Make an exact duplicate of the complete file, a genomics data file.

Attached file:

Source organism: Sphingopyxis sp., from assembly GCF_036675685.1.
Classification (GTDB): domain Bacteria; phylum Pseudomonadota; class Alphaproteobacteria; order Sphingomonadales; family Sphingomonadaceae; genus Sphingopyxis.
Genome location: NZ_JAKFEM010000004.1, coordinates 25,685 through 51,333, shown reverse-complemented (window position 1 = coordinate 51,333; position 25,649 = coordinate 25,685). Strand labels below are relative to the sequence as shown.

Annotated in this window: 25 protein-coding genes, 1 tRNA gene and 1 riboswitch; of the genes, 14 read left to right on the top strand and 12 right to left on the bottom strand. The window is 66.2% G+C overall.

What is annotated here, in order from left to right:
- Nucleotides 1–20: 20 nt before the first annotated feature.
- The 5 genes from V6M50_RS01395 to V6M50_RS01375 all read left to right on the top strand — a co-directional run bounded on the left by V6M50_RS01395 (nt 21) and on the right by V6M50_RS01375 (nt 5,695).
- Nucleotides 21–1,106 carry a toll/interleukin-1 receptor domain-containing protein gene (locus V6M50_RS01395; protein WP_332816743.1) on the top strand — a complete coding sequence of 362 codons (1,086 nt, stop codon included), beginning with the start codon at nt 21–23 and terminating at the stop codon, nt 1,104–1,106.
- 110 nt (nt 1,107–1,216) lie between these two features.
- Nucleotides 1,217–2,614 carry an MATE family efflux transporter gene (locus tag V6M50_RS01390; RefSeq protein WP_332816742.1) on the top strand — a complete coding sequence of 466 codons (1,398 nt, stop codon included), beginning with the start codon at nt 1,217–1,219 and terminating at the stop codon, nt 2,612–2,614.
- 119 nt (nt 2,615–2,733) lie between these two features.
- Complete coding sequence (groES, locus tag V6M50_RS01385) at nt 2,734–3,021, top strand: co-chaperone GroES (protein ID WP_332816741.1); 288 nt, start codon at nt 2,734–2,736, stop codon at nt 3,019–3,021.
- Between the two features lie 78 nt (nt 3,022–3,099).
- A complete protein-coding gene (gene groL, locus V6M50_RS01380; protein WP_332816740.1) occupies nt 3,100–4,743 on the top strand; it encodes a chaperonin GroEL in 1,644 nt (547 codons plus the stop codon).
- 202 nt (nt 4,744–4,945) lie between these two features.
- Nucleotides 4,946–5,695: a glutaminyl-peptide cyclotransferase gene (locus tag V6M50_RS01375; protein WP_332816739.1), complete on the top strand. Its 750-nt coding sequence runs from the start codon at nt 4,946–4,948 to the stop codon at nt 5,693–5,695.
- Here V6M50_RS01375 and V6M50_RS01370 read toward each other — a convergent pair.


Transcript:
Source organism: Sphingopyxis sp., from assembly GCF_036675685.1.
Classification (GTDB): domain Bacteria; phylum Pseudomonadota; class Alphaproteobacteria; order Sphingomonadales; family Sphingomonadaceae; genus Sphingopyxis.
Genome location: NZ_JAKFEM010000004.1, coordinates 25,685 through 51,333, shown reverse-complemented (window position 1 = coordinate 51,333; position 25,649 = coordinate 25,685). Strand labels below are relative to the sequence as shown.

Annotated in this window: 25 protein-coding genes, 1 tRNA gene and 1 riboswitch; of the genes, 14 read left to right on the top strand and 12 right to left on the bottom strand. The window is 66.2% G+C overall.

What is annotated here, in order from left to right:
- Nucleotides 1–20: 20 nt before the first annotated feature.
- The 5 genes from V6M50_RS01395 to V6M50_RS01375 all read left to right on the top strand — a co-directional run bounded on the left by V6M50_RS01395 (nt 21) and on the right by V6M50_RS01375 (nt 5,695).
- Nucleotides 21–1,106 carry a toll/interleukin-1 receptor domain-containing protein gene (locus V6M50_RS01395; protein WP_332816743.1) on the top strand — a complete coding sequence of 362 codons (1,086 nt, stop codon included), beginning with the start codon at nt 21–23 and terminating at the stop codon, nt 1,104–1,106.
- 110 nt (nt 1,107–1,216) lie between these two features.
- Nucleotides 1,217–2,614 carry an MATE family efflux transporter gene (locus tag V6M50_RS01390; RefSeq protein WP_332816742.1) on the top strand — a complete coding sequence of 466 codons (1,398 nt, stop codon included), beginning with the start codon at nt 1,217–1,219 and terminating at the stop codon, nt 2,612–2,614.
- 119 nt (nt 2,615–2,733) lie between these two features.
- Complete coding sequence (groES, locus tag V6M50_RS01385) at nt 2,734–3,021, top strand: co-chaperone GroES (protein ID WP_332816741.1); 288 nt, start codon at nt 2,734–2,736, stop codon at nt 3,019–3,021.
- Between the two features lie 78 nt (nt 3,022–3,099).
- A complete protein-coding gene (gene groL, locus V6M50_RS01380; protein WP_332816740.1) occupies nt 3,100–4,743 on the top strand; it encodes a chaperonin GroEL in 1,644 nt (547 codons plus the stop codon).
- 202 nt (nt 4,744–4,945) lie between these two features.
- Nucleotides 4,946–5,695: a glutaminyl-peptide cyclotransferase gene (locus tag V6M50_RS01375; protein WP_332816739.1), complete on the top strand. Its 750-nt coding sequence runs from the start codon at nt 4,946–4,948 to the stop codon at nt 5,693–5,695.
- Here V6M50_RS01375 and V6M50_RS01370 read toward each other — a convergent pair.